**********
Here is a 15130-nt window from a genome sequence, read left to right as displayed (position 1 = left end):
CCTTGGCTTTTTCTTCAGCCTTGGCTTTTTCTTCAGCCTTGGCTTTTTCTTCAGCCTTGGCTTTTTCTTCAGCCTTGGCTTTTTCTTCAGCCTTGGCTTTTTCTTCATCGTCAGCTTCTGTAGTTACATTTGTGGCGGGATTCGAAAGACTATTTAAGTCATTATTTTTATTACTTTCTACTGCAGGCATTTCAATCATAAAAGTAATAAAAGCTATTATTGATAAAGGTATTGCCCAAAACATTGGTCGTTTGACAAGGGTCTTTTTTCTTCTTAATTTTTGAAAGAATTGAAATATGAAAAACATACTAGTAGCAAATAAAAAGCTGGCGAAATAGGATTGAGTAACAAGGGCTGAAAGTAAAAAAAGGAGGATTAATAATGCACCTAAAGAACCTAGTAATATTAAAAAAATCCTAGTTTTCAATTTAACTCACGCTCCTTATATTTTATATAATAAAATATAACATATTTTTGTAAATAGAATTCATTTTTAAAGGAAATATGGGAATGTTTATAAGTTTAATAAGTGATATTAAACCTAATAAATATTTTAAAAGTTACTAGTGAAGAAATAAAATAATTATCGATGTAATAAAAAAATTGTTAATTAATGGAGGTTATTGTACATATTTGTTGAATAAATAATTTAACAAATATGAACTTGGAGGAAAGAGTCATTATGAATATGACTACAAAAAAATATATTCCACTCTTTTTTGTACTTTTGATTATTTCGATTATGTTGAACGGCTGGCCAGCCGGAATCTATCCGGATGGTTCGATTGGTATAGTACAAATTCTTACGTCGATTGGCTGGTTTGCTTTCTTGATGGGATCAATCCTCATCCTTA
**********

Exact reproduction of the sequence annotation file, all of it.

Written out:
Here is a 15130-nt window from a genome sequence, read left to right as displayed (position 1 = left end):
CCTTGGCTTTTTCTTCAGCCTTGGCTTTTTCTTCAGCCTTGGCTTTTTCTTCAGCCTTGGCTTTTTCTTCAGCCTTGGCTTTTTCTTCAGCCTTGGCTTTTTCTTCATCGTCAGCTTCTGTAGTTACATTTGTGGCGGGATTCGAAAGACTATTTAAGTCATTATTTTTATTACTTTCTACTGCAGGCATTTCAATCATAAAAGTAATAAAAGCTATTATTGATAAAGGTATTGCCCAAAACATTGGTCGTTTGACAAGGGTCTTTTTTCTTCTTAATTTTTGAAAGAATTGAAATATGAAAAACATACTAGTAGCAAATAAAAAGCTGGCGAAATAGGATTGAGTAACAAGGGCTGAAAGTAAAAAAAGGAGGATTAATAATGCACCTAAAGAACCTAGTAATATTAAAAAAATCCTAGTTTTCAATTTAACTCACGCTCCTTATATTTTATATAATAAAATATAACATATTTTTGTAAATAGAATTCATTTTTAAAGGAAATATGGGAATGTTTATAAGTTTAATAAGTGATATTAAACCTAATAAATATTTTAAAAGTTACTAGTGAAGAAATAAAATAATTATCGATGTAATAAAAAAATTGTTAATTAATGGAGGTTATTGTACATATTTGTTGAATAAATAATTTAACAAATATGAACTTGGAGGAAAGAGTCATTATGAATATGACTACAAAAAAATATATTCCACTCTTTTTTGTACTTTTGATTATTTCGATTATGTTGAACGGCTGGCCAGCCGGAATCTATCCGGATGGTTCGATTGGTATAGTACAAATTCTTACGTCGATTGGCTGGTTTGCTTTCTTGATGGGATCAATCCTCATCCTTA